The price Washington then had to pay for its political and strategic success was the “exit” from the UN and the Security Council of Taiwan, the most staunch ally of the USA in Asia. Both of these seats were taken by the PRC, and getting it on the U.S. side had been the goal of the trick. It then had significant implications for the further course and the outcome of the Cold War.

Today, such “bait” in Washington’s game with its two primary opponents taken separately could be the above-mentioned Taiwan for China and Ukraine for Russia. And at this point, it seems appropriate to dwell briefly on the second one of these “baits.”

Ukraine must deal with the consequences of being a full-fledged independent state (apparently, this is the main message of the article on this topic by former Russian President Dmitry Medvedev). Perhaps it can get out of the maze of its 30 years of domestic and foreign policy wanderings that have taken some bizarre zigzags. For example, the one caused by trying to flirt with the main geopolitical opponent of its current (absolute) suzerain. Of course, it demonstrates the level of the inadequacy of the current Kyiv government.

Ukraine needs to realize the main thing: no one owes it anything, and it is the architect of its own happiness. Today, there is no “West,” and perhaps there never has been a “Europe,” which all kinds of political swindlers continue to wave before Ukraine like a carrot. The attempts to play the “Great World Politics” (moreover, in favor of one of the leading players against another), which have been going on since independence, without having the necessary potential for this, will sooner or later end in disaster as it happened 300 years ago with the ideological predecessor of the current Ukrainian statehood.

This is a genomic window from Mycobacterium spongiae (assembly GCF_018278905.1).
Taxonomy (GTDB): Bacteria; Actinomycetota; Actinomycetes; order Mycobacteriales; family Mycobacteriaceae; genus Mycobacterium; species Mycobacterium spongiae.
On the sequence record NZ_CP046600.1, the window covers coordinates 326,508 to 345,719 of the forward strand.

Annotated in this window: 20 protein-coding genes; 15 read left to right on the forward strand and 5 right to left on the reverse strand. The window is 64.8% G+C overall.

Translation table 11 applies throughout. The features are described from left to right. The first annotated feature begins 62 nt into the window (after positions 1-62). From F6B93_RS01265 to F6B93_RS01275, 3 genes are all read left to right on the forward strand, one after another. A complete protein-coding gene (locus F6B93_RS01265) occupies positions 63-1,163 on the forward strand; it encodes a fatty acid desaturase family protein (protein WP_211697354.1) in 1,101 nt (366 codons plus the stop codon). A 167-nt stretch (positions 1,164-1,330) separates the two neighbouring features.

Anyway it seems undeniable that Russia will not be currently caught on a hook with today’s Ukraine as bait (which appears to be assigned the role of “Eastern European Taiwan”). The price of the issue is too high due to the ongoing process of comprehensive rapprochement between China and Russia. There is definitely an external factor (in the form of “pressure” by the United States on both countries) involved here. However, in the author’s view, it is not the main one.

The development of relations between Russia and its great neighbor is vital, irrespective of how they develop between Moscow and the rest of the world. To put it mildly, the occasional talk about what Washington could offer in exchange for worsening Russia’s relations with China seems strange. Washington can, in principle, have no “equivalent” to Russian-Chinese relations, just as there are no “equivalents” to normal US-Russian and US-Chinese relations, which also have their significance.

On the whole, it is obvious that the issue of maintaining balanced relations in the China-USA-Russia geopolitical triangle is of fundamental importance for the entire world. In this regard, it is undoubtedly positive that contacts have recently become more frequent, with officials at various levels from the United States, China, and Russia visiting each other.

Only through the joint efforts of these countries, with the involvement of other significant players (India, Japan, Germany, UK, France,…), it is possible to address the growing variety of global problems.

Vladimir Terekhov, expert on the problems of the Asia-Pacific region, exclusively for the online magazine “New Eastern Outlook”.